Install a security software that has an app advisor function, advises Tinesh Bhasin
With the government giving a push to digital payments, financial institutions are aggressively promoting Unified Payment Interface-based apps.
However, there would be a number of scamsters who would be eyeing this space with their own version of clones to target gullible users.
Only because an app is in the official store of Google or Apple doesn't mean it is legitimate.
Both companies are continuously removing fraudulent apps from the marketplace for the safety of users.
You can still be tricked by scamsters into installing fake apps that steal your personal and financial data.
Here are some ways to spot one:
Avoid direct download from Web sites or clicking on pop-ups that advertise financial apps.
See the number of times the app has been downloaded. A big bank or a popular wallet app will usually have millions of downloads. As they say, there is safety in numbers.
Read reviews. Scamsters do post fake reviews, but they cannot match the numbers of an official app. Bank and wallet apps have reviews in millions.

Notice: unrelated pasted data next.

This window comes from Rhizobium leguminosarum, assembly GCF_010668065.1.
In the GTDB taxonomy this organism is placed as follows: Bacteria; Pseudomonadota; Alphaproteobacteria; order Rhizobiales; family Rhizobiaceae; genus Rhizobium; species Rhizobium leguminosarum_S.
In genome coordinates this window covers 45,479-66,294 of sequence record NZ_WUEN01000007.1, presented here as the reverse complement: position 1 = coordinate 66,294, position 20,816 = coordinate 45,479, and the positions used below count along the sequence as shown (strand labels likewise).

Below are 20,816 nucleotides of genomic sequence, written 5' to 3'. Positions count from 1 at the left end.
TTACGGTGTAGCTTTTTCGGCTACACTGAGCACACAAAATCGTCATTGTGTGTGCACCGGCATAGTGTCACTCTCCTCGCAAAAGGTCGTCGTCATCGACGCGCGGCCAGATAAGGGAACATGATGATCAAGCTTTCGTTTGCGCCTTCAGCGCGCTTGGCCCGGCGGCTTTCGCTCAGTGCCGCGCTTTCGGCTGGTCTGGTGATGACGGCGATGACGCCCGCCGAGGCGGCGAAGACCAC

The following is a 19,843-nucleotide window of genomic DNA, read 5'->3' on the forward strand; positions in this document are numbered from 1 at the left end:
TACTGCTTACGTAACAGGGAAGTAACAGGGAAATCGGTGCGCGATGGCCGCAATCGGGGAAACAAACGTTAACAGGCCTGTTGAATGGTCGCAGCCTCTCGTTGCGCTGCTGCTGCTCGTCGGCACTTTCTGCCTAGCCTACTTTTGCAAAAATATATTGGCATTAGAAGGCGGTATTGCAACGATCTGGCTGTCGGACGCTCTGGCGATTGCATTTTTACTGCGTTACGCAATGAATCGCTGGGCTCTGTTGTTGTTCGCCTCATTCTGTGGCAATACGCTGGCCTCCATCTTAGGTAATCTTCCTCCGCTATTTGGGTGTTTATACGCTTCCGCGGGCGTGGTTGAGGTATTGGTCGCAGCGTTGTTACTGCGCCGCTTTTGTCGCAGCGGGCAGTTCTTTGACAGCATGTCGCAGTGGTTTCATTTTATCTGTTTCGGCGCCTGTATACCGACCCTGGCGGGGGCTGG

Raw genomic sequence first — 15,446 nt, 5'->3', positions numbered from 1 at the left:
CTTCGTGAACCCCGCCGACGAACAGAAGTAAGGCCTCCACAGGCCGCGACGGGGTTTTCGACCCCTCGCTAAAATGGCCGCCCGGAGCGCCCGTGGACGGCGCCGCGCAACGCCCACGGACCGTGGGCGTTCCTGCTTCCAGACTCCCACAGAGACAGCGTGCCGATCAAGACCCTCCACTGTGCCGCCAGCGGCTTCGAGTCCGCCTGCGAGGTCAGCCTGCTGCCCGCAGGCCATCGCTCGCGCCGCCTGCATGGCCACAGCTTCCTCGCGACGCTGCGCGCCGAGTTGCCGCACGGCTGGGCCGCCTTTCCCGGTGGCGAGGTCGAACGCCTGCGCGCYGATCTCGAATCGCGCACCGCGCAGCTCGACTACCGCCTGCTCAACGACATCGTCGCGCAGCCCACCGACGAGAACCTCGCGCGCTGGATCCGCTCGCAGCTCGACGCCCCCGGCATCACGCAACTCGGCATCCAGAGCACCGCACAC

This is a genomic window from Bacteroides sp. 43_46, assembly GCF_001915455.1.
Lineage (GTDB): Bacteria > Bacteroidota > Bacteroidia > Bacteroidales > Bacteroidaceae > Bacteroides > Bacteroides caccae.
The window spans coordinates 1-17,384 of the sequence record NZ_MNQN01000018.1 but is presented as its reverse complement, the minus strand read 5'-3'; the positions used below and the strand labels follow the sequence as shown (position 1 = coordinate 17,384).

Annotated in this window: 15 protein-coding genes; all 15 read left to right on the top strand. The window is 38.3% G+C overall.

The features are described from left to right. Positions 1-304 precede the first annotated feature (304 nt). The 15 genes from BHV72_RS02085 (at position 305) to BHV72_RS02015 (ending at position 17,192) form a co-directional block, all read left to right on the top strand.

See the number of apps by the developer. Usually, your service provider will have a suite of apps.
Ensure you don't allow third party app downloads from untrusted sites. You can disable installation of apps from unknown sources in phone settings.
Download an anti-virus or security app that provides comprehensive, proactive protection from threats. Ideally, such apps will have an app advisor module that tells you whether any app is invading your privacy, contains malware or is malicious in nature.
A successful app is likely to have a number of clones which use the logo and minor changes in the name. For example: BHIM can also be spelled BHEEM. While clones need not be fraudulent, they are usually full of advertisements from developers who earn revenue from these.
Read all app permissions carefully. The permissions asked by an app must comply with its functions/features.
Photograph: Steve Marcus/Reuters